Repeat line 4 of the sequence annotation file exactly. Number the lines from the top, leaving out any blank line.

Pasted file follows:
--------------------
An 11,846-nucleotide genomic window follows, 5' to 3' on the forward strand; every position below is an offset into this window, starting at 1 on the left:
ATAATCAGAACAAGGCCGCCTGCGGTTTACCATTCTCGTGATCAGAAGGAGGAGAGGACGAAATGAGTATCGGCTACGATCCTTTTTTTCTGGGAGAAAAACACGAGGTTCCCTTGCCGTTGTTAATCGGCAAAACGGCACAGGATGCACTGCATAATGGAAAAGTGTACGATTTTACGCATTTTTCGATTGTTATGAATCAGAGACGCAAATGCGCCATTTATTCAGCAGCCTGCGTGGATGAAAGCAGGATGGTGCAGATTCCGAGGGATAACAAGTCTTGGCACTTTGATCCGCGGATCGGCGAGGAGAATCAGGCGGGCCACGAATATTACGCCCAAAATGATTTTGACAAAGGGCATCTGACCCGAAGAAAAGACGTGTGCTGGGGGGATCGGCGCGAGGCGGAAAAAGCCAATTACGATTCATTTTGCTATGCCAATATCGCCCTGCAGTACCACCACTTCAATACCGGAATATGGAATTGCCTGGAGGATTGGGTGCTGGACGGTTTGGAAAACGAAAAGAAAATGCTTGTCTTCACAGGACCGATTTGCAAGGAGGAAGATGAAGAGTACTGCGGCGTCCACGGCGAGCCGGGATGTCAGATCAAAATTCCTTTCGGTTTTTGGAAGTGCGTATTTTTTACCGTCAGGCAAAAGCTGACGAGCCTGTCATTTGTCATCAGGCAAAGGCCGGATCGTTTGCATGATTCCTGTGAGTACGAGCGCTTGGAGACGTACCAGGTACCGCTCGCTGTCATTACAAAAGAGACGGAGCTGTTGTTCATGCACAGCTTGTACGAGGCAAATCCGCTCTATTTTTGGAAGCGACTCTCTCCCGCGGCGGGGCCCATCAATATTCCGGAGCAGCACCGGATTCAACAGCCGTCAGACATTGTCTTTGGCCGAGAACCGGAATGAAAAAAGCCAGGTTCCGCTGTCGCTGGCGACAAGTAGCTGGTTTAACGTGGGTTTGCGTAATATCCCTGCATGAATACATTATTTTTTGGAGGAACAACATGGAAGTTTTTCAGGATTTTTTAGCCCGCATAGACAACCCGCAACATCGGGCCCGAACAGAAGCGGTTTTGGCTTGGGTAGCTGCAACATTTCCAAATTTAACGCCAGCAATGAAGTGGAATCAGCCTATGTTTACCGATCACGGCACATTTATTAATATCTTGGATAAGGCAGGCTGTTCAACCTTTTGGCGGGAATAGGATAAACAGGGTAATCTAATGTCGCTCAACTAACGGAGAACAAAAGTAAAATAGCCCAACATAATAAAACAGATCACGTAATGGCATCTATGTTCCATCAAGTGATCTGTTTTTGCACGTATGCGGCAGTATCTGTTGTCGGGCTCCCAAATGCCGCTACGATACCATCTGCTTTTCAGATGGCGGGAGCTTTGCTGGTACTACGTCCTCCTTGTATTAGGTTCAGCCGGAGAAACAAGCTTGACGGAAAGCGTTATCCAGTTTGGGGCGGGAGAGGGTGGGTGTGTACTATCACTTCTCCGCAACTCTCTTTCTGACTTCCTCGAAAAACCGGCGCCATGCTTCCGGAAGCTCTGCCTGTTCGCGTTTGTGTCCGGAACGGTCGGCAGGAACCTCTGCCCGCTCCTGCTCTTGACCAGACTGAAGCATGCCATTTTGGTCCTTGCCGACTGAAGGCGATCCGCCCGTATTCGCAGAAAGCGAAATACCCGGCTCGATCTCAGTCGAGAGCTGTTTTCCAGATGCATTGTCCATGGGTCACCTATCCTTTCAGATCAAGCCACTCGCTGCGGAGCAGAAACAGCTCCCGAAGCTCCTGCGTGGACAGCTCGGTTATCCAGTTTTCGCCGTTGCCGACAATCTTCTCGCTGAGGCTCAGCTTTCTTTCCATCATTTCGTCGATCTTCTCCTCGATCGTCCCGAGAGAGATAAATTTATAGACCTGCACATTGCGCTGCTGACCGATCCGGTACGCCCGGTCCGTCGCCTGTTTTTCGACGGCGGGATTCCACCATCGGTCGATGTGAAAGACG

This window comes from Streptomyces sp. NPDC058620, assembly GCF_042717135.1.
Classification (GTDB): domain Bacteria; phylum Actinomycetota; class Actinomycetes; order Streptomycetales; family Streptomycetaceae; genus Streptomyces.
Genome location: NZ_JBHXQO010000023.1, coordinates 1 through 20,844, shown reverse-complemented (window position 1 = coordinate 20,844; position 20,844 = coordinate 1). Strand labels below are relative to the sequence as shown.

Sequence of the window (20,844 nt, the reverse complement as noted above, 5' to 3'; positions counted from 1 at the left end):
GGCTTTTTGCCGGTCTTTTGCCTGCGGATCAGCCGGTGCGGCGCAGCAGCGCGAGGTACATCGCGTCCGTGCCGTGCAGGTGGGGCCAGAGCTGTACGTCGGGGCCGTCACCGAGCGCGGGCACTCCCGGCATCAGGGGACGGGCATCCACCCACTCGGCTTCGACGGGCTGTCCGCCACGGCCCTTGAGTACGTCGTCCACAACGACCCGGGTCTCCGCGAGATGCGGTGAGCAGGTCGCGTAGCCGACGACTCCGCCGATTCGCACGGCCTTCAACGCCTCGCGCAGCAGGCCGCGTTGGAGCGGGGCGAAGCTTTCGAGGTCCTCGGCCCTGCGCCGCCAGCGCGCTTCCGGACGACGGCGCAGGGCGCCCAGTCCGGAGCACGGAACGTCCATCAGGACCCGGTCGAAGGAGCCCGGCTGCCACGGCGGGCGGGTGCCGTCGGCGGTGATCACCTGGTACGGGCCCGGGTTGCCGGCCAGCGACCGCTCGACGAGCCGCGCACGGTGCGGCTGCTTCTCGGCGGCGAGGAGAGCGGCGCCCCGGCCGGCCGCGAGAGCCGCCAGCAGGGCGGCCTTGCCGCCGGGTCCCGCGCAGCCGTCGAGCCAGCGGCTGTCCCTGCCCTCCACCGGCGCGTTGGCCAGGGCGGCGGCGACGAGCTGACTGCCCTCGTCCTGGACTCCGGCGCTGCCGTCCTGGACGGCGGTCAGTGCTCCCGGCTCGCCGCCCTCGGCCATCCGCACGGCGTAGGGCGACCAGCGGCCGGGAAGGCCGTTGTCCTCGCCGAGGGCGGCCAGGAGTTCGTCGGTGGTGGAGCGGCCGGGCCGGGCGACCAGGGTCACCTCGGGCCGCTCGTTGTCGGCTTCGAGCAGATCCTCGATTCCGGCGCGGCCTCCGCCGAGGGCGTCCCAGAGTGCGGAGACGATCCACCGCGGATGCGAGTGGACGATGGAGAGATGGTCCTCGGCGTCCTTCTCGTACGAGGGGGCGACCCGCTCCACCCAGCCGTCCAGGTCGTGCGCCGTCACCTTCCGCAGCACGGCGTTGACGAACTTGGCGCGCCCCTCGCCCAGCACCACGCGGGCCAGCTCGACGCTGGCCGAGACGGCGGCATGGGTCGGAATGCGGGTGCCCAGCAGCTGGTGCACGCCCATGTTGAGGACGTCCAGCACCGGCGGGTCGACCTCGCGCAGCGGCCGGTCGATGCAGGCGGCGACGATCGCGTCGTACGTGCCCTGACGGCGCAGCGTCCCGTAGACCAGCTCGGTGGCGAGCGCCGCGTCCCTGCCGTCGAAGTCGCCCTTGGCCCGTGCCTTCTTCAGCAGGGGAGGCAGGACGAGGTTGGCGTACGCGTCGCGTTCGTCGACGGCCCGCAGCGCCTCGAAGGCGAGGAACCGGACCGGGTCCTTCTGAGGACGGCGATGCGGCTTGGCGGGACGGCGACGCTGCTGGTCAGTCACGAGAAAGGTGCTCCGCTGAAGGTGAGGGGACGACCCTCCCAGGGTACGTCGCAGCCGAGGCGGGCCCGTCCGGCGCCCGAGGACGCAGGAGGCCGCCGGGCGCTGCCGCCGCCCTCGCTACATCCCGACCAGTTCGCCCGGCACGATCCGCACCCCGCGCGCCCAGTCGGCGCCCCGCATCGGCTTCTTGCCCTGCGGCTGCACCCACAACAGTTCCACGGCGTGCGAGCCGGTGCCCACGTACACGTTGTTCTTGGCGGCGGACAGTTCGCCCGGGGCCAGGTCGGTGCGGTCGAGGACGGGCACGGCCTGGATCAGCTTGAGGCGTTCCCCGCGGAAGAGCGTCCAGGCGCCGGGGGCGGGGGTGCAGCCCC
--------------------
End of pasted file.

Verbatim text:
Classification (GTDB): domain Bacteria; phylum Actinomycetota; class Actinomycetes; order Streptomycetales; family Streptomycetaceae; genus Streptomyces.